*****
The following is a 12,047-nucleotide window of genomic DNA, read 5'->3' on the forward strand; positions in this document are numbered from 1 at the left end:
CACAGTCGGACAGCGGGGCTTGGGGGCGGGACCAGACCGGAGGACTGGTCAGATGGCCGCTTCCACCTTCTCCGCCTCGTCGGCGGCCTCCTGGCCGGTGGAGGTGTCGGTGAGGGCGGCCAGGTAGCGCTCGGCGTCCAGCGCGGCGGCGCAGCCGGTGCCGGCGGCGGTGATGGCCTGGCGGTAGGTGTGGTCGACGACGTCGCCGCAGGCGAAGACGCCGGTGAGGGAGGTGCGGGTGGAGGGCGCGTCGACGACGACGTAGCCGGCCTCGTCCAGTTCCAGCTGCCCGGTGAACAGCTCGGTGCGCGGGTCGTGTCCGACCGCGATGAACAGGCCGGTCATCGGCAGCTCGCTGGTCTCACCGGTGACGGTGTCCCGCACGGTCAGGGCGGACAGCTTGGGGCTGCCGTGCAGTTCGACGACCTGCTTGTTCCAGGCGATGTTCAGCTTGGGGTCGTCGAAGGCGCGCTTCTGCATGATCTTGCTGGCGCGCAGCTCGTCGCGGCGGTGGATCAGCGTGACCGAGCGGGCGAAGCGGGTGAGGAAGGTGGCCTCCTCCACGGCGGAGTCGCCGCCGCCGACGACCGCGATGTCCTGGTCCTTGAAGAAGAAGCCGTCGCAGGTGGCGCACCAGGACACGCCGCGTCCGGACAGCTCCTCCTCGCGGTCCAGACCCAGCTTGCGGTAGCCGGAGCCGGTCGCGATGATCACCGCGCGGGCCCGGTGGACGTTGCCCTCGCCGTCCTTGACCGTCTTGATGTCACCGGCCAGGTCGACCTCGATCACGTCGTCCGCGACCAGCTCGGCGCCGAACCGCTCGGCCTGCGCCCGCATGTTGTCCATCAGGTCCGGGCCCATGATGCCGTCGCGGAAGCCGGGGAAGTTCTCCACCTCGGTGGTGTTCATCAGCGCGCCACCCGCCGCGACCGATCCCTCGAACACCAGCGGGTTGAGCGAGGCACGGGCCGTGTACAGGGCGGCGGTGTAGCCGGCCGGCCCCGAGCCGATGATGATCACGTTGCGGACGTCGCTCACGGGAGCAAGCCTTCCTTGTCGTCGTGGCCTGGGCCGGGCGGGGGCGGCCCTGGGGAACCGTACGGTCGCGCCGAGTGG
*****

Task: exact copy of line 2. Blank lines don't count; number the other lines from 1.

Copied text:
CACAGTCGGACAGCGGGGCTTGGGGGCGGGACCAGACCGGAGGACTGGTCAGATGGCCGCTTCCACCTTCTCCGCCTCGTCGGCGGCCTCCTGGCCGGTGGAGGTGTCGGTGAGGGCGGCCAGGTAGCGCTCGGCGTCCAGCGCGGCGGCGCAGCCGGTGCCGGCGGCGGTGATGGCCTGGCGGTAGGTGTGGTCGACGACGTCGCCGCAGGCGAAGACGCCGGTGAGGGAGGTGCGGGTGGAGGGCGCGTCGACGACGACGTAGCCGGCCTCGTCCAGTTCCAGCTGCCCGGTGAACAGCTCGGTGCGCGGGTCGTGTCCGACCGCGATGAACAGGCCGGTCATCGGCAGCTCGCTGGTCTCACCGGTGACGGTGTCCCGCACGGTCAGGGCGGACAGCTTGGGGCTGCCGTGCAGTTCGACGACCTGCTTGTTCCAGGCGATGTTCAGCTTGGGGTCGTCGAAGGCGCGCTTCTGCATGATCTTGCTGGCGCGCAGCTCGTCGCGGCGGTGGATCAGCGTGACCGAGCGGGCGAAGCGGGTGAGGAAGGTGGCCTCCTCCACGGCGGAGTCGCCGCCGCCGACGACCGCGATGTCCTGGTCCTTGAAGAAGAAGCCGTCGCAGGTGGCGCACCAGGACACGCCGCGTCCGGACAGCTCCTCCTCGCGGTCCAGACCCAGCTTGCGGTAGCCGGAGCCGGTCGCGATGATCACCGCGCGGGCCCGGTGGACGTTGCCCTCGCCGTCCTTGACCGTCTTGATGTCACCGGCCAGGTCGACCTCGATCACGTCGTCCGCGACCAGCTCGGCGCCGAACCGCTCGGCCTGCGCCCGCATGTTGTCCATCAGGTCCGGGCCCATGATGCCGTCGCGGAAGCCGGGGAAGTTCTCCACCTCGGTGGTGTTCATCAGCGCGCCACCCGCCGCGACCGATCCCTCGAACACCAGCGGGTTGAGCGAGGCACGGGCCGTGTACAGGGCGGCGGTGTAGCCGGCCGGCCCCGAGCCGATGATGATCACGTTGCGGACGTCGCTCACGGGAGCAAGCCTTCCTTGTCGTCGTGGCCTGGGCCGGGCGGGGGCGGCCCTGGGGAACCGTACGGTCGCGCCGAGTGG